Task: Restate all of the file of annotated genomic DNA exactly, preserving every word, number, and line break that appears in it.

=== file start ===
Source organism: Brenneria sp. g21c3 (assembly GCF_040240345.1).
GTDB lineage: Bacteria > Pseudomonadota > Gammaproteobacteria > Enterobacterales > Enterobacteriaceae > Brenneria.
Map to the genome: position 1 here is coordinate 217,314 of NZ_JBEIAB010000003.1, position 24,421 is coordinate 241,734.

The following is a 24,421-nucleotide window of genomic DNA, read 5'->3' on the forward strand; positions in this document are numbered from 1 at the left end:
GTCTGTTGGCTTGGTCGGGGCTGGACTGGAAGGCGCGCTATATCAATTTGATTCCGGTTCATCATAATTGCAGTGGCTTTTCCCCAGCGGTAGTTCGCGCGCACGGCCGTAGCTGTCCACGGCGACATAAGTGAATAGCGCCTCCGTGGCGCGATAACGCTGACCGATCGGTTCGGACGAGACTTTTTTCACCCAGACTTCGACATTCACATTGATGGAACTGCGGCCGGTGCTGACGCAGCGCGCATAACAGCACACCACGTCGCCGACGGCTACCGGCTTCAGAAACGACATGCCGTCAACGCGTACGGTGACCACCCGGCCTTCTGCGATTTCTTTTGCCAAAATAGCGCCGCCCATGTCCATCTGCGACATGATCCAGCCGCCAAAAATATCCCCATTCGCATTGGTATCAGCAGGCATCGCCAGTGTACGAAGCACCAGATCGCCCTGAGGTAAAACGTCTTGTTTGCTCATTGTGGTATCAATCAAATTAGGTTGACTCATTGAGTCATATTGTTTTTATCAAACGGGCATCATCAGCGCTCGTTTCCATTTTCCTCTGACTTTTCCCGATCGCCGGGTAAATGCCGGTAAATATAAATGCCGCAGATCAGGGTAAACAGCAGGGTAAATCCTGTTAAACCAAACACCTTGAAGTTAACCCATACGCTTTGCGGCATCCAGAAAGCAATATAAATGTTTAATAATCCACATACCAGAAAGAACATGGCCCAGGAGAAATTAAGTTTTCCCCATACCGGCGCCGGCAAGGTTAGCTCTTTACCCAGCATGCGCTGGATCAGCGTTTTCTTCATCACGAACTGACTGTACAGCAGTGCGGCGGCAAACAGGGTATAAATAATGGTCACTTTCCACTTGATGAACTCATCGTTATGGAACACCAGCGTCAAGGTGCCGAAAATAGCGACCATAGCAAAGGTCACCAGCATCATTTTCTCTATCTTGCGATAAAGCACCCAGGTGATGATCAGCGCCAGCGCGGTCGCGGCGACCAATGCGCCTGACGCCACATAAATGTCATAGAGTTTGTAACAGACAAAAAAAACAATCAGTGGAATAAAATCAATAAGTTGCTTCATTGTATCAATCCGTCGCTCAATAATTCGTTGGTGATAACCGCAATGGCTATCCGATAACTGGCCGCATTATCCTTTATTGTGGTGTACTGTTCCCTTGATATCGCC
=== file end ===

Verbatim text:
Source organism: Brenneria sp. g21c3 (assembly GCF_040240345.1).
GTDB lineage: Bacteria > Pseudomonadota > Gammaproteobacteria > Enterobacterales > Enterobacteriaceae > Brenneria.
Map to the genome: position 1 here is coordinate 217,314 of NZ_JBEIAB010000003.1, position 24,421 is coordinate 241,734.

The following is a 24,421-nucleotide window of genomic DNA, read 5'->3' on the forward strand; positions in this document are numbered from 1 at the left end:
GTCTGTTGGCTTGGTCGGGGCTGGACTGGAAGGCGCGCTATATCAATTTGATTCCGGTTCATCATAATTGCAGTGGCTTTTCCCCAGCGGTAGTTCGCGCGCACGGCCGTAGCTGTCCACGGCGACATAAGTGAATAGCGCCTCCGTGGCGCGATAACGCTGACCGATCGGTTCGGACGAGACTTTTTTCACCCAGACTTCGACATTCACATTGATGGAACTGCGGCCGGTGCTGACGCAGCGCGCATAACAGCACACCACGTCGCCGACGGCTACCGGCTTCAGAAACGACATGCCGTCAACGCGTACGGTGACCACCCGGCCTTCTGCGATTTCTTTTGCCAAAATAGCGCCGCCCATGTCCATCTGCGACATGATCCAGCCGCCAAAAATATCCCCATTCGCATTGGTATCAGCAGGCATCGCCAGTGTACGAAGCACCAGATCGCCCTGAGGTAAAACGTCTTGTTTGCTCATTGTGGTATCAATCAAATTAGGTTGACTCATTGAGTCATATTGTTTTTATCAAACGGGCATCATCAGCGCTCGTTTCCATTTTCCTCTGACTTTTCCCGATCGCCGGGTAAATGCCGGTAAATATAAATGCCGCAGATCAGGGTAAACAGCAGGGTAAATCCTGTTAAACCAAACACCTTGAAGTTAACCCATACGCTTTGCGGCATCCAGAAAGCAATATAAATGTTTAATAATCCACATACCAGAAAGAACATGGCCCAGGAGAAATTAAGTTTTCCCCATACCGGCGCCGGCAAGGTTAGCTCTTTACCCAGCATGCGCTGGATCAGCGTTTTCTTCATCACGAACTGACTGTACAGCAGTGCGGCGGCAAACAGGGTATAAATAATGGTCACTTTCCACTTGATGAACTCATCGTTATGGAACACCAGCGTCAAGGTGCCGAAAATAGCGACCATAGCAAAGGTCACCAGCATCATTTTCTCTATCTTGCGATAAAGCACCCAGGTGATGATCAGCGCCAGCGCGGTCGCGGCGACCAATGCGCCTGACGCCACATAAATGTCATAGAGTTTGTAACAGACAAAAAAAACAATCAGTGGAATAAAATCAATAAGTTGCTTCATTGTATCAATCCGTCGCTCAATAATTCGTTGGTGATAACCGCAATGGCTATCCGATAACTGGCCGCATTATCCTTTATTGTGGTGTACTGTTCCCTTGATATCGCC